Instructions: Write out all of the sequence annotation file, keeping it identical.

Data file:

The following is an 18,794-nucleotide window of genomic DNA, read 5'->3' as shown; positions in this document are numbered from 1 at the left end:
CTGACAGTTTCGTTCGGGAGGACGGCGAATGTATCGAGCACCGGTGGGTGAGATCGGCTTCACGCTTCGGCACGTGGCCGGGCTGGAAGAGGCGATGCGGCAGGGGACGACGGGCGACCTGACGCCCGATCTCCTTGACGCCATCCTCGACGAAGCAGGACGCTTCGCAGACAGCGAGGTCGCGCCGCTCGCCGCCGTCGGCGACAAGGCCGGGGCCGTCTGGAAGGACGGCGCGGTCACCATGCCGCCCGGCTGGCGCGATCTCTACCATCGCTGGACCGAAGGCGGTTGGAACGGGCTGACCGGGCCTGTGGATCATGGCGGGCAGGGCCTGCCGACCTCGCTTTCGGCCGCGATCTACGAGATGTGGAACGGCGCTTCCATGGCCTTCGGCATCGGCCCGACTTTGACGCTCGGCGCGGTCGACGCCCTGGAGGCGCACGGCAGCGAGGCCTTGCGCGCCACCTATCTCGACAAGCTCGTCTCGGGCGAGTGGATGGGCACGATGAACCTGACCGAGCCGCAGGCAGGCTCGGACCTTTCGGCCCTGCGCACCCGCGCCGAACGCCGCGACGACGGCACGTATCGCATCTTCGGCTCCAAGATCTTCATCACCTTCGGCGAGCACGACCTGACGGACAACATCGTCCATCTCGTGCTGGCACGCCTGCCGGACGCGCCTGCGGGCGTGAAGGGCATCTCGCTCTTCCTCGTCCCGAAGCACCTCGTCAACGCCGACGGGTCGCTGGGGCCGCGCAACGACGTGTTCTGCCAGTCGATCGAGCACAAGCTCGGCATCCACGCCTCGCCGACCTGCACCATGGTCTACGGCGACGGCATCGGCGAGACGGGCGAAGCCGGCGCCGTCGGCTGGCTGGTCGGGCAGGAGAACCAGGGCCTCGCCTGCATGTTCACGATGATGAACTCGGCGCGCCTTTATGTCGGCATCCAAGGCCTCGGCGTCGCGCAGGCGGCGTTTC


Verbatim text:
The following is an 18,794-nucleotide window of genomic DNA, read 5'->3' as shown; positions in this document are numbered from 1 at the left end:
CTGACAGTTTCGTTCGGGAGGACGGCGAATGTATCGAGCACCGGTGGGTGAGATCGGCTTCACGCTTCGGCACGTGGCCGGGCTGGAAGAGGCGATGCGGCAGGGGACGACGGGCGACCTGACGCCCGATCTCCTTGACGCCATCCTCGACGAAGCAGGACGCTTCGCAGACAGCGAGGTCGCGCCGCTCGCCGCCGTCGGCGACAAGGCCGGGGCCGTCTGGAAGGACGGCGCGGTCACCATGCCGCCCGGCTGGCGCGATCTCTACCATCGCTGGACCGAAGGCGGTTGGAACGGGCTGACCGGGCCTGTGGATCATGGCGGGCAGGGCCTGCCGACCTCGCTTTCGGCCGCGATCTACGAGATGTGGAACGGCGCTTCCATGGCCTTCGGCATCGGCCCGACTTTGACGCTCGGCGCGGTCGACGCCCTGGAGGCGCACGGCAGCGAGGCCTTGCGCGCCACCTATCTCGACAAGCTCGTCTCGGGCGAGTGGATGGGCACGATGAACCTGACCGAGCCGCAGGCAGGCTCGGACCTTTCGGCCCTGCGCACCCGCGCCGAACGCCGCGACGACGGCACGTATCGCATCTTCGGCTCCAAGATCTTCATCACCTTCGGCGAGCACGACCTGACGGACAACATCGTCCATCTCGTGCTGGCACGCCTGCCGGACGCGCCTGCGGGCGTGAAGGGCATCTCGCTCTTCCTCGTCCCGAAGCACCTCGTCAACGCCGACGGGTCGCTGGGGCCGCGCAACGACGTGTTCTGCCAGTCGATCGAGCACAAGCTCGGCATCCACGCCTCGCCGACCTGCACCATGGTCTACGGCGACGGCATCGGCGAGACGGGCGAAGCCGGCGCCGTCGGCTGGCTGGTCGGGCAGGAGAACCAGGGCCTCGCCTGCATGTTCACGATGATGAACTCGGCGCGCCTTTATGTCGGCATCCAAGGCCTCGGCGTCGCGCAGGCGGCGTTTC